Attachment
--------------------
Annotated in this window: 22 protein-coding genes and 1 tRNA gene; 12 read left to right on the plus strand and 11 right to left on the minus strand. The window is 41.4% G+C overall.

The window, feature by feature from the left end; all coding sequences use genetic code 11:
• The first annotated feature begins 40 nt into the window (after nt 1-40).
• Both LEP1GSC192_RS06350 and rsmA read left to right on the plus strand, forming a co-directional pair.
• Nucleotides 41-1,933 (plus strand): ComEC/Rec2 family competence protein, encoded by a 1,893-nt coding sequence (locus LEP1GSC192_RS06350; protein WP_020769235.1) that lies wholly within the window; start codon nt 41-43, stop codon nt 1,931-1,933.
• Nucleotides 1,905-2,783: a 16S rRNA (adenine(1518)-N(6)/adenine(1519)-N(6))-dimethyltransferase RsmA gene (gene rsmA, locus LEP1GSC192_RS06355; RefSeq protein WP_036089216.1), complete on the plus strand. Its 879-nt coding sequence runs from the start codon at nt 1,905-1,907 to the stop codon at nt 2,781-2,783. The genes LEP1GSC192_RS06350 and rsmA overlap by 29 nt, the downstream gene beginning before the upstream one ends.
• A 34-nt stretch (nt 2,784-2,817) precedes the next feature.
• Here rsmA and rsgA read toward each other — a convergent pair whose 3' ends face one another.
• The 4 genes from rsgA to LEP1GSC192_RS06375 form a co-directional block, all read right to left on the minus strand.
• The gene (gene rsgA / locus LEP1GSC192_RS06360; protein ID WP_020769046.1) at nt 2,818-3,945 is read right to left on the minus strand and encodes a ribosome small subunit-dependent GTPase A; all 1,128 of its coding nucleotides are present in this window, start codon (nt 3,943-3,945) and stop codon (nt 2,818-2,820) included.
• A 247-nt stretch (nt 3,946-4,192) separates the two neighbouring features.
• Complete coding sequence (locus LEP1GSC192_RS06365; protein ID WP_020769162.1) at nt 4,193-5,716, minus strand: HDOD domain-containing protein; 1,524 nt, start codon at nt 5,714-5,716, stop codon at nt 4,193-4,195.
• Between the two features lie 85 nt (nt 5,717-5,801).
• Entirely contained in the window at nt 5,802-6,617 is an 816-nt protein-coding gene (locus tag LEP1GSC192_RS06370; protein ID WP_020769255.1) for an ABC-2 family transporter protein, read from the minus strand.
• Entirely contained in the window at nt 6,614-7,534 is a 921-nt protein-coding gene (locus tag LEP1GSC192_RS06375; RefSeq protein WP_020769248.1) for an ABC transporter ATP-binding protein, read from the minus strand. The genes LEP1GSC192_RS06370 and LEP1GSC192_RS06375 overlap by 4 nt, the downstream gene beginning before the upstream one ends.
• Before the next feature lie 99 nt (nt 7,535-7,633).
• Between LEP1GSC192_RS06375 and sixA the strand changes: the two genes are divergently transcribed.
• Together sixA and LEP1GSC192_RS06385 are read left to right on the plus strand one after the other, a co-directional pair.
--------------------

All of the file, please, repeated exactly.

Annotated in this window: 22 protein-coding genes and 1 tRNA gene; 12 read left to right on the plus strand and 11 right to left on the minus strand. The window is 41.4% G+C overall.

The window, feature by feature from the left end; all coding sequences use genetic code 11:
• The first annotated feature begins 40 nt into the window (after nt 1-40).
• Both LEP1GSC192_RS06350 and rsmA read left to right on the plus strand, forming a co-directional pair.
• Nucleotides 41-1,933 (plus strand): ComEC/Rec2 family competence protein, encoded by a 1,893-nt coding sequence (locus LEP1GSC192_RS06350; protein WP_020769235.1) that lies wholly within the window; start codon nt 41-43, stop codon nt 1,931-1,933.
• Nucleotides 1,905-2,783: a 16S rRNA (adenine(1518)-N(6)/adenine(1519)-N(6))-dimethyltransferase RsmA gene (gene rsmA, locus LEP1GSC192_RS06355; RefSeq protein WP_036089216.1), complete on the plus strand. Its 879-nt coding sequence runs from the start codon at nt 1,905-1,907 to the stop codon at nt 2,781-2,783. The genes LEP1GSC192_RS06350 and rsmA overlap by 29 nt, the downstream gene beginning before the upstream one ends.
• A 34-nt stretch (nt 2,784-2,817) precedes the next feature.
• Here rsmA and rsgA read toward each other — a convergent pair whose 3' ends face one another.
• The 4 genes from rsgA to LEP1GSC192_RS06375 form a co-directional block, all read right to left on the minus strand.
• The gene (gene rsgA / locus LEP1GSC192_RS06360; protein ID WP_020769046.1) at nt 2,818-3,945 is read right to left on the minus strand and encodes a ribosome small subunit-dependent GTPase A; all 1,128 of its coding nucleotides are present in this window, start codon (nt 3,943-3,945) and stop codon (nt 2,818-2,820) included.
• A 247-nt stretch (nt 3,946-4,192) separates the two neighbouring features.
• Complete coding sequence (locus LEP1GSC192_RS06365; protein ID WP_020769162.1) at nt 4,193-5,716, minus strand: HDOD domain-containing protein; 1,524 nt, start codon at nt 5,714-5,716, stop codon at nt 4,193-4,195.
• Between the two features lie 85 nt (nt 5,717-5,801).
• Entirely contained in the window at nt 5,802-6,617 is an 816-nt protein-coding gene (locus tag LEP1GSC192_RS06370; protein ID WP_020769255.1) for an ABC-2 family transporter protein, read from the minus strand.
• Entirely contained in the window at nt 6,614-7,534 is a 921-nt protein-coding gene (locus tag LEP1GSC192_RS06375; RefSeq protein WP_020769248.1) for an ABC transporter ATP-binding protein, read from the minus strand. The genes LEP1GSC192_RS06370 and LEP1GSC192_RS06375 overlap by 4 nt, the downstream gene beginning before the upstream one ends.
• Before the next feature lie 99 nt (nt 7,535-7,633).
• Between LEP1GSC192_RS06375 and sixA the strand changes: the two genes are divergently transcribed.
• Together sixA and LEP1GSC192_RS06385 are read left to right on the plus strand one after the other, a co-directional pair.